Climate change

Greenhouse gas emissions from agriculture and the transport of food make up a significant proportion of global emissions, while climate change will impact food systems through increased drought, flooding and extreme weather events.

Science, Technology & Environmental Policy Program on the Woodrow Wilson School, Princeton University

Post-Doctoral Fellow or Associate Research Scholar for Global Agriculture and Climate Change

The Science, Technology, and Environmental Policy program at the Woodrow Wilson School of Public and International Affairs at Princeton University invites applications for a position as a post-doctoral research associate in Global Agricultural Greenhouse Gas Mitigation and Forest Protection.

This position will report to and work closely with Tim Searchinger, an Associate Research Scholar, and principal investigator of the project.

To apply, please visit the Princeton University website

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A report has been published which maps out environment-related risks in the agricultural supply chain and shows how they might affect assets over time.

The report is written by Ben Caldecott, Nicholas Howarth and Patrick McSharry from the Smith School of Enterprise and the Envionment's Stranded Assets Programme.

Download the report from the Stranded Assets Programme website here.

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The Green Food Project (GFP) reported in July 2012 and one of the recommendations suggested follow-on work to investigate the roles that diet and consumption play in the sustainability of the whole food system. It was agreed that this work should continue with the same approach taken in the Green Food Project, to work collaboratively with a range of stakeholders.

Read the Sustainable Consumption Report here

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A third of the world's food is wasted – how can we stop the rot?

The Guardian and Tesco recently organised a roundtable to discuss the issue of food waste. This comes soon after Tesco, with help from WRAP, announced its figures for food waste for the first time.

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Deadline: 7 September, 2012. The Food Climate Research Network is looking for a communications intern to help raise the profile of the organisation, improve its usefulness and accessibility to users, and help develop collaborations and interactions among a growing network of researchers and policy makers working in the field of food and climate. The internship is offered on a fixed term ending on 31st December 2012 with the intern based working from home. It is envisaged that the internship would be part-time for at least 1 day per week, with the opportunity for more work as the project develops.

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If you missed the Oxford Martin School event last week, "Well fed? The health and environmental implications of our food choices", with talks by Professor Susan Jebb, Dr Mike Rayner and Dr Tara Garnett, then you can watch a video of the event here:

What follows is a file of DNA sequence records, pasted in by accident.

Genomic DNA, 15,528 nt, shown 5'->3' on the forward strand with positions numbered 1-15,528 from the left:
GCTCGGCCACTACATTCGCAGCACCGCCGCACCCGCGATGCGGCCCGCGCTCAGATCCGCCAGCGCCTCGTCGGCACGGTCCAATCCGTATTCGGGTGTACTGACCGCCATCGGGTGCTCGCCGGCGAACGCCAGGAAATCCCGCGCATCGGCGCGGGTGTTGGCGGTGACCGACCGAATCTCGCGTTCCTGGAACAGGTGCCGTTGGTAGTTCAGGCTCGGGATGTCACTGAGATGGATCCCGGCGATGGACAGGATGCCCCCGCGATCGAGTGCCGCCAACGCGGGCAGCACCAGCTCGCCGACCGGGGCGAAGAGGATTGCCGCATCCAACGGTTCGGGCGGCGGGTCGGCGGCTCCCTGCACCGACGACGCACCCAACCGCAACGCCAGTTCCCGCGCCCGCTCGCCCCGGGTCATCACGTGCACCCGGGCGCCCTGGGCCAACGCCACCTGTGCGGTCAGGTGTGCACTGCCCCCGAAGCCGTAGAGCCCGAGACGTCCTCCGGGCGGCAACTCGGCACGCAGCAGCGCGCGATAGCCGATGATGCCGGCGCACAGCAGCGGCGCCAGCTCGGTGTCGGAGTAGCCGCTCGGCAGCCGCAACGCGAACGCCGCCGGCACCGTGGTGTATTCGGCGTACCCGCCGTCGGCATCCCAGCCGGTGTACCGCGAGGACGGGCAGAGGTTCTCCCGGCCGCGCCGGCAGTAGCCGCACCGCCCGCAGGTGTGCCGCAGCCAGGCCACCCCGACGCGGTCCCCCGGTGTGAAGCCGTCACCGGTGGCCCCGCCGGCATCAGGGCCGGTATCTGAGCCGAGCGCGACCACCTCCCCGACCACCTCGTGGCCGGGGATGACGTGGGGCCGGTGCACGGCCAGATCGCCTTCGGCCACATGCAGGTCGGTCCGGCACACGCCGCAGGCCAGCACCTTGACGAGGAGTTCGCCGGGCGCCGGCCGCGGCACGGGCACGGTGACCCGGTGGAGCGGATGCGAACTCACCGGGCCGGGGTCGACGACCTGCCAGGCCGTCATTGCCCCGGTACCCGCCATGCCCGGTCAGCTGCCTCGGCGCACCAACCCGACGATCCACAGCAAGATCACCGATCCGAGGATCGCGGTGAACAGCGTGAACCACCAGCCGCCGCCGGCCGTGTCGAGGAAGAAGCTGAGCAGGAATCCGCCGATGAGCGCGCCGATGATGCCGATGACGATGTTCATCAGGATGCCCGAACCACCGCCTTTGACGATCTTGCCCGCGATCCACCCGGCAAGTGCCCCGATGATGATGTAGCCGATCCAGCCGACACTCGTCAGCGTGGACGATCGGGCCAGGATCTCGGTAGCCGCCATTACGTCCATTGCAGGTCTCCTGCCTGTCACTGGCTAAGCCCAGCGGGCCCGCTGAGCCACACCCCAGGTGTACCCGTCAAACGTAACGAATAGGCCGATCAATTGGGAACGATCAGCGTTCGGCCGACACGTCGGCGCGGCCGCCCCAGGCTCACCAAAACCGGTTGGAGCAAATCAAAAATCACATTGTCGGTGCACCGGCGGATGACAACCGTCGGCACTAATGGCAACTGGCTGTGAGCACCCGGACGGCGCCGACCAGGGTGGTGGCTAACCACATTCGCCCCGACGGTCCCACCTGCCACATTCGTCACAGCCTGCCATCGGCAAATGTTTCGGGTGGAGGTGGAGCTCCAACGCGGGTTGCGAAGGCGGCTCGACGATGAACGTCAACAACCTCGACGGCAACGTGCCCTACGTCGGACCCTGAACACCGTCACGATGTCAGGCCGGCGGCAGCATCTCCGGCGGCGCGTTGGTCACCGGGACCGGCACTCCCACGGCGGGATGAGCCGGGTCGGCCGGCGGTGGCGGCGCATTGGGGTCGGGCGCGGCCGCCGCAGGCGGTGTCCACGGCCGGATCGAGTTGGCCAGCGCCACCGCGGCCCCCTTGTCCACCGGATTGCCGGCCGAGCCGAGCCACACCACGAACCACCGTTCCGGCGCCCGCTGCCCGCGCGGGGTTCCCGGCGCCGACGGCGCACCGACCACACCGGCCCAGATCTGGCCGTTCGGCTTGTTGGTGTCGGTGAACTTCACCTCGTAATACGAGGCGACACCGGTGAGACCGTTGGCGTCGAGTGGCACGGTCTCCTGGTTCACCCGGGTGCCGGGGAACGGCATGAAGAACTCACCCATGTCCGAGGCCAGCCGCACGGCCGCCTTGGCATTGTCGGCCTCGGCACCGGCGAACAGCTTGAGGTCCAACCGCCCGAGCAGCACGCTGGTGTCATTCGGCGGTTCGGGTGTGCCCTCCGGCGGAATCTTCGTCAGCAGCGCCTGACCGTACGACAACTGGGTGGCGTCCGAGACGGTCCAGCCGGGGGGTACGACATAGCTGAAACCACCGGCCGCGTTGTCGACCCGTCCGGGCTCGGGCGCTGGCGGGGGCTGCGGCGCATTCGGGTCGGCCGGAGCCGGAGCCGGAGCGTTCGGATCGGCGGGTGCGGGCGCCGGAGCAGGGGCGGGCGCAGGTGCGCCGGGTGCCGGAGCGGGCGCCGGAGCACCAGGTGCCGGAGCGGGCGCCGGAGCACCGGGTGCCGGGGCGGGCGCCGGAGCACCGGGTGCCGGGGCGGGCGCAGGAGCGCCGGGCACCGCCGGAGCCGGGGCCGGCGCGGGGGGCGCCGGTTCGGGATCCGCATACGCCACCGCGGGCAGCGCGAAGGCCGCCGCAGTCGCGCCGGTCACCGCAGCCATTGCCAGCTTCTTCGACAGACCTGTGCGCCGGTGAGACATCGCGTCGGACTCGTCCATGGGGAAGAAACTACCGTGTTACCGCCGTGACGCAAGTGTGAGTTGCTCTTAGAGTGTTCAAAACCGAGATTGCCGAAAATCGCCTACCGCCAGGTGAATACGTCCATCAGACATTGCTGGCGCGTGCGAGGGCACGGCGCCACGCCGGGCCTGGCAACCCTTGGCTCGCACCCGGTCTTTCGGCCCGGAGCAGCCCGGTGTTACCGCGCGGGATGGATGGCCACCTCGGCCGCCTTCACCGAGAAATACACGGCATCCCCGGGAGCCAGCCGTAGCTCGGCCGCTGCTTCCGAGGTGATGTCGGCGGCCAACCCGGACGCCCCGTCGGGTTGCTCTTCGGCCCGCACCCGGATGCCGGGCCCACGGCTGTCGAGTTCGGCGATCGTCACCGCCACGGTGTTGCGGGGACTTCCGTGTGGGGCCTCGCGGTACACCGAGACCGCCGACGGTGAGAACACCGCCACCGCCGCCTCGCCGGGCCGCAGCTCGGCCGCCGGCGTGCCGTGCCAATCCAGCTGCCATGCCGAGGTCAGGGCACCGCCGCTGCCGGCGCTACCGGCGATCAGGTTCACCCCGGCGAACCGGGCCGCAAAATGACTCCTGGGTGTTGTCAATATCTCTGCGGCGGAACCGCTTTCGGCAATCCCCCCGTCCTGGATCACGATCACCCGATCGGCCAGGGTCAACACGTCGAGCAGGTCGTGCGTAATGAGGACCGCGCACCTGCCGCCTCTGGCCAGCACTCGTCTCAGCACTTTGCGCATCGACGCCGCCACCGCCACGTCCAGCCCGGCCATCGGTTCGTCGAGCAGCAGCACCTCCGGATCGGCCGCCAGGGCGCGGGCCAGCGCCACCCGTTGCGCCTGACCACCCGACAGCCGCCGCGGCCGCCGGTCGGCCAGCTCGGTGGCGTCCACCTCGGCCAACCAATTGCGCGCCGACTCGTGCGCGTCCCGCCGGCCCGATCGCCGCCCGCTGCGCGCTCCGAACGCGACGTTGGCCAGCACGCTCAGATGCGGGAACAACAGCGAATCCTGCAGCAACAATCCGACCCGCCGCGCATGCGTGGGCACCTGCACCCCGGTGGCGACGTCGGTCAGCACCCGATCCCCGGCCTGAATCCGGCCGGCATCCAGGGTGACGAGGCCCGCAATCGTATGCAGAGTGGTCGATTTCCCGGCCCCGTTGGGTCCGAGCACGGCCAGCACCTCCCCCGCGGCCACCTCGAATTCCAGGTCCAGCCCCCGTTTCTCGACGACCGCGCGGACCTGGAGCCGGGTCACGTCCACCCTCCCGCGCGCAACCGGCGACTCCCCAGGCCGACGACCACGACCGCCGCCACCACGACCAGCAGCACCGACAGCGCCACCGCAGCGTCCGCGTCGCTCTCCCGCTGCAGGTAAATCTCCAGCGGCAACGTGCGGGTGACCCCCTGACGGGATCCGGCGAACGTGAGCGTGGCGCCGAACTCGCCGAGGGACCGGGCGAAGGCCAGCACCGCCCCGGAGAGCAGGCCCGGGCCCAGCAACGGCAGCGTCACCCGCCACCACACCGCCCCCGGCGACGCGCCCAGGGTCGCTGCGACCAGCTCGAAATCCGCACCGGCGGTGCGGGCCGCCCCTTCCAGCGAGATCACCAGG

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University of Minnesota:

Postdoctoral Associates in Sustainability of Food and Bioenergy Systems

Department of Bioproducts and Biosystems Engineering
College of Food, Agricultural and Natural Resource Sciences
College of Science and Engineering

Description: Two postdoctoral associate positions are now available in the Department of Bioproducts and Biosystems Engineering at the University of Minnesota. Topics for research projects concern the sustainability of food and bioenergy systems. Responsibilities include conducting collaborative research, written and oral communication of results, and preparation of grant reporting materials. Positions are funded by grants from the United States Department of Energy (DOE), the United States Department of Agriculture (USDA), the University of Minnesota’s Initiative for Renewable Energy and the Environment (IREE), Institute on the Environment (IonE), and the College of Food, Agricultural and Natural Resource Sciences (CFANS). Review of applications will begin immediately.

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by Laura Pereira

Laura attended the 3rd Global Conference on Agriculture, Food and Nutrition Security and Climate Change, held in South Africa in December 2013. Here are her thoughts and reflections on the conference.

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By Chase Sova and Andy Jarvis.

The role of agriculture has been the subject of serious debate at each of the last global climate change conferences. The most recent event, held in Poland this past December, offered no exception. Chants of “No agriculture, no deal” resonated along the Warsaw Stadium hallways, backed by a host of government, civil society and private sector actors.

Agriculture contributes to approximately 30% of total global green house gas (GHG) emissions when related deforestation and post-production steps are considered. Its treatment by the international community is thus of major consequence, both for mitigation and adaptation outcomes. Yet agricultural mitigation targets — and a binding agreement to back them — continue to be plagued by sticky issues around national security, terms of trade, and climate justice.

Most actors in the international arena have acknowledged the immediate and urgent adaptation needs of nearly 1.5 billion small-scale producers and have promised action. In fact, the world has become a testing ground for adaptation policies and projects in nearly all sectors.

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